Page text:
Re: [Ace] Embedded Content Types

Jim Schaad <> Fri, 22 February 2019 03:55 UTC

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From: Jim Schaad <>
To: "'Panos Kampanakis (pkampana)'" <>, 'Carsten Bormann' <>
CC: 'ace' <>, 'Klaus Hartke' <>
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Subject: Re: [Ace] Embedded Content Types
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Someplace you are not understanding what I am saying.  

> -----Original Message-----
> From: Panos Kampanakis (pkampana) <>
> Sent: Thursday, February 21, 2019 7:21 PM
> To: Jim Schaad <>om>; 'Carsten Bormann' <>
> Cc: 'ace' <>rg>; 'Klaus Hartke' <>
> Subject: RE: [Ace] Embedded Content Types
> That comes with a set of problems. A simplification needs to take place. It is
> probably better to just mandate one content-type for cert to get away
> without complicated combined content types. We don't need to support
> TBD287 and 281 in the embedded responses. It makes more sense to not do
> so.
> As for why, there are a three reasons I can think of:
> 1) Two separate URIs means we are adding state tracking for the CA. The CA
> now needs to support
> - EST that says "give me the key and a cert all at once and then forget about
> it".
> - EST-coaps that says "give me a key. Remember this key/cert pair and serve
> the certificate until I decide to come back and get it". Now imagine I have
> 10000 of endpoints enrolling. The server keeps state for all of them and
> cannot forget them until he gets the equivalent requests. And then, what
> happens if a cert is lost on the way back? The CA is supposed to remember
> the key / cert for some time. There is a DoS vector right there.

I don't see this as occurring because that is not what I am suggestion.  In my world view there is no difference between doing the following:

POST /est/skg/XXX
POST /est/skg?ct=XXX

In both cases the client posts the CSR to the CA and returns a multipart response.  The response contains the private key and the certificate.  I would say that the difference between /est/skg and /est/skgXXX is that the first returns the certificate as a PKCS#2 and the second returns it as a bare certificate.  In both cases how one wraps the key (encrypted or not) is going to be based on either an attribute in the CSR or a decision on the part of the CA.  (It could be either encrypt w/ the key just given or don't issue certificate because you did not give me the needed attribute.)

If the CA does not need to spend a long time doing the processing of the certificate creation, then there is no need for a cache.  Using this method means that an RA which is using a current CA would send the post to the normal location on the CA and then convert the certificate to from a PKCS#7 to a plain certificate for the second URI, just like what you are probably thinking for the query parameter.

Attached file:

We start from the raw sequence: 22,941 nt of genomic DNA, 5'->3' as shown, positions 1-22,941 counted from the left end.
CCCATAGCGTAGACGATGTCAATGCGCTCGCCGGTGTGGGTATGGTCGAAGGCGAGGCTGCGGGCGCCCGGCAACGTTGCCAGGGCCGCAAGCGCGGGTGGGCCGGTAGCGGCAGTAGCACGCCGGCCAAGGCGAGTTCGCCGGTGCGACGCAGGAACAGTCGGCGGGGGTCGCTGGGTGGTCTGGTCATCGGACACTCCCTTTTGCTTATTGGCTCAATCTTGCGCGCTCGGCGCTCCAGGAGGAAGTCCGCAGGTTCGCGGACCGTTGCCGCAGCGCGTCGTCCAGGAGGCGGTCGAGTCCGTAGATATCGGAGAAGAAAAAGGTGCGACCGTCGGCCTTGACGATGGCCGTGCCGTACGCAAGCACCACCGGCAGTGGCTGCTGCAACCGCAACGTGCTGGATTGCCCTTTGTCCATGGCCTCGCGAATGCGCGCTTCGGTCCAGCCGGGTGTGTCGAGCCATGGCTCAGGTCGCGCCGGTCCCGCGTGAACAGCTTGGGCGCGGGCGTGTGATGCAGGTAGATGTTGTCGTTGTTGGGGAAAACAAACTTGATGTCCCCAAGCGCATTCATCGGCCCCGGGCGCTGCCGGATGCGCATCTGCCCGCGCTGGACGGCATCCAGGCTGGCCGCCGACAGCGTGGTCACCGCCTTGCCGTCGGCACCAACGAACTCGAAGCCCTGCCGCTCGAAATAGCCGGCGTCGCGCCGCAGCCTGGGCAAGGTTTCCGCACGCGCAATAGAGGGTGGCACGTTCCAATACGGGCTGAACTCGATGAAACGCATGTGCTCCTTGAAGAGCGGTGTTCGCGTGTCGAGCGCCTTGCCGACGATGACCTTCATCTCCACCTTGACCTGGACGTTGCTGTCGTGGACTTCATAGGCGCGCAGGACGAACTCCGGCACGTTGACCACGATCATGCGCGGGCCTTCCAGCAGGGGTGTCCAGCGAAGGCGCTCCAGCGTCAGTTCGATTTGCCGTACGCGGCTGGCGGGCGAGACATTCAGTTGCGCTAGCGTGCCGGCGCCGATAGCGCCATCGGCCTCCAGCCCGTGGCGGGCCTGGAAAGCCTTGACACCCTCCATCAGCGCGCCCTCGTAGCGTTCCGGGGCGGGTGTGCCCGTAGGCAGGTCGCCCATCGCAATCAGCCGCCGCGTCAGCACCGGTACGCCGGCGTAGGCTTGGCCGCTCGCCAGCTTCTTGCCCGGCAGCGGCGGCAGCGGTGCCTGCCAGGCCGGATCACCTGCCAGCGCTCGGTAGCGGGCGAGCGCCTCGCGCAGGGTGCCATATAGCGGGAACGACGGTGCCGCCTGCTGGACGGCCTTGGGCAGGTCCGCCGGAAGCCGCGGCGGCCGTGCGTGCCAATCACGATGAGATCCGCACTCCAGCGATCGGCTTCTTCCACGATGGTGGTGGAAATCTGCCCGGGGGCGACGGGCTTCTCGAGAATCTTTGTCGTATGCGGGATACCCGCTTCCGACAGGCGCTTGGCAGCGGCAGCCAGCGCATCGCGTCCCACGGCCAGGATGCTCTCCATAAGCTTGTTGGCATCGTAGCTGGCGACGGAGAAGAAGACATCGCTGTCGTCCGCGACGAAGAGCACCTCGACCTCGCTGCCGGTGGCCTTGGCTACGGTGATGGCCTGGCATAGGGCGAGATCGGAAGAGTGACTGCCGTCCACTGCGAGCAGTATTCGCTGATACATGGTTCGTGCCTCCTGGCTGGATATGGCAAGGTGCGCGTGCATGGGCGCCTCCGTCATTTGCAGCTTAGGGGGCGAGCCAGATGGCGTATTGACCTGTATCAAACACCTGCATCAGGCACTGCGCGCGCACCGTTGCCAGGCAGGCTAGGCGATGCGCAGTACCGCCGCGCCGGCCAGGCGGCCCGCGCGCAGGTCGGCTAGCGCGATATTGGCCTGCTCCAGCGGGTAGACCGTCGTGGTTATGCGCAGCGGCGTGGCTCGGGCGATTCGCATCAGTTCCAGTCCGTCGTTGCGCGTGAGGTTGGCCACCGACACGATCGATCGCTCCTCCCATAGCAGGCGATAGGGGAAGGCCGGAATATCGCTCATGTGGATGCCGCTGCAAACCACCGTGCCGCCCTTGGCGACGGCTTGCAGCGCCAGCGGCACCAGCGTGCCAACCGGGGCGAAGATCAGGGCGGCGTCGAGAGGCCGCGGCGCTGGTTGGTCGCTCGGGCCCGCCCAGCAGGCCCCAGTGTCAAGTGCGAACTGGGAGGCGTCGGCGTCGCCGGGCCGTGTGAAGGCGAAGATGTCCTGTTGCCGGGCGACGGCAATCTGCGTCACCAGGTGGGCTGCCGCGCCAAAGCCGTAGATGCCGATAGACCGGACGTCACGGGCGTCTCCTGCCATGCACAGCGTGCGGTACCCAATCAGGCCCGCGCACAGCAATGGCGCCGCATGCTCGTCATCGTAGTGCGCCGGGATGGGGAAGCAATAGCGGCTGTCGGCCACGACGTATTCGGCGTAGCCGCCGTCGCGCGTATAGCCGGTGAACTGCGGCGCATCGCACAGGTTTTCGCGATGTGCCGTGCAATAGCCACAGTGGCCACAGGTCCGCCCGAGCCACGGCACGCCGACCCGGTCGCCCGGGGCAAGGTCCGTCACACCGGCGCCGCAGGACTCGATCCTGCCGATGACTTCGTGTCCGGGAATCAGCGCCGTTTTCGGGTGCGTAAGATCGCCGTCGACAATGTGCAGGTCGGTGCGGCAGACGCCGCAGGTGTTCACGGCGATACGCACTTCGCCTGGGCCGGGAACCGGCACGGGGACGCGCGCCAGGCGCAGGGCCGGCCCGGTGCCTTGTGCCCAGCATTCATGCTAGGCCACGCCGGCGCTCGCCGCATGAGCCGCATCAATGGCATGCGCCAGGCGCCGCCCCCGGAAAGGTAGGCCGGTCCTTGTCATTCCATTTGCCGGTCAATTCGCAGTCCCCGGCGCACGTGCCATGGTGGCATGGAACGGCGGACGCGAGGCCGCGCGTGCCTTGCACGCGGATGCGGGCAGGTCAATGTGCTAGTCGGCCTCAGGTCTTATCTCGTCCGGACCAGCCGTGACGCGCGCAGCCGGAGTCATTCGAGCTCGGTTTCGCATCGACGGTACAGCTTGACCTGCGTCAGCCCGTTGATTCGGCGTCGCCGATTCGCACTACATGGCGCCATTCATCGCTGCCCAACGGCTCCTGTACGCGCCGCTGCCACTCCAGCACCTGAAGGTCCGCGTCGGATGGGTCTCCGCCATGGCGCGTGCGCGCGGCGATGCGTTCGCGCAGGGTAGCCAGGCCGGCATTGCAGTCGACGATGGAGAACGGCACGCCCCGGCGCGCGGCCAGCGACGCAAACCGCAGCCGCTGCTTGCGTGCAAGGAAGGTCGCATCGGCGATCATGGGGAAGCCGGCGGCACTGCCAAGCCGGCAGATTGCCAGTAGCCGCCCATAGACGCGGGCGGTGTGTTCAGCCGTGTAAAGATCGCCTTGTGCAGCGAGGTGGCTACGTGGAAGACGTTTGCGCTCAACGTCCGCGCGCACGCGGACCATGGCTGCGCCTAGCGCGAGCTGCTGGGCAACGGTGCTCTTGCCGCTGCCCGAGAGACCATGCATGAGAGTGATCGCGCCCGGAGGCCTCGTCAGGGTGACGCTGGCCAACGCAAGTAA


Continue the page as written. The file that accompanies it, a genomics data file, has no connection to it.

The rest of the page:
By the way - you still have this same potential DOS for the case of manual intervention where the CA needs to keep the approval of the CSR around and match it against the request the second time it comes in when you say - ask me again later.  The expectation is that there would be a "limited" number of requests kept or for a limited amount of time.

> 2) One more challenge with two URIs is that the client needs to somehow
> signal in the 2nd request to the server to tell him what key/cert he is
> expecting to get, so there is one more new thing the client now needs to do.

No, the client does not need to do this because the multipart always returns a single answer.

> 3) Additionally, it sounds like we are doomed with the discovery. The server
> cannot tell the client what embedded types he supports, thus the client will
> just try asking different combinations until he gets a response.

That is the reason for doing the second URI.  The second URI can be identified by name and thus the client can know which combination is going to work.


> That is why I think two URIs are a bad idea. A query type may be OK, but I can
> see Carsten and Klaus' point. We can just keep one cert content type in the
> multipart, that simplifies it.
> Rgs,
> Panos
> -----Original Message-----
> From: Jim Schaad <>
> Sent: Thursday, February 21, 2019 6:35 PM
> To: 'Carsten Bormann' <>
> Cc: Panos Kampanakis (pkampana) <>om>; 'ace'
> <>rg>; 'Klaus Hartke' <>de>; draft-ietf-ace-
> Subject: RE: [Ace] Embedded Content Types
> It is true that the query parameters are part of the type.  However, the use
> of two different URIs allows for the discovery to figure out if both versions
> are supported rather than having either a failure occur because the query
> parameter is not supported or getting the wrong answer back because it is
> not looked for.
> Jim
> > -----Original Message-----
> > From: Carsten Bormann <>
> > Sent: Thursday, February 21, 2019 2:52 PM
> > To: Jim Schaad <>
> > Cc: Panos Kampanakis (pkampana) <>om>; ace
> > <>rg>; Klaus Hartke <>de>;
> > draft-ietf-ace-coap-
> > Subject: Re: [Ace] Embedded Content Types
> >
> > On Feb 21, 2019, at 23:31, Jim Schaad <> wrote:
> > >
> > > I am thinking of two different URLs, that is not do the difference
> > > by a query
> > parameter but by changing the URI.
> >
> > Note that the query parameters are part of the URI, so fundamentally
> > there is no difference between putting the info there or in the path
> > part of the URI.
> >
> > The path part can be slightly more concise.  We are more used to
> > “computing” the query part.  I don’t have a strong preference.
> >
> > But in either case it is good if discovery can find the URI being
> > offered (including its query parameters, if those are used).
> >
> > (And I agree that the “ct” target attribute really is for the top
> > level media type; of course we could invent a new target attribute
> > “ect” for embedded content formats [and fight against autocorrection
> > for the rest of our lives :-
> > )].)
> >
> > Grüße, Carsten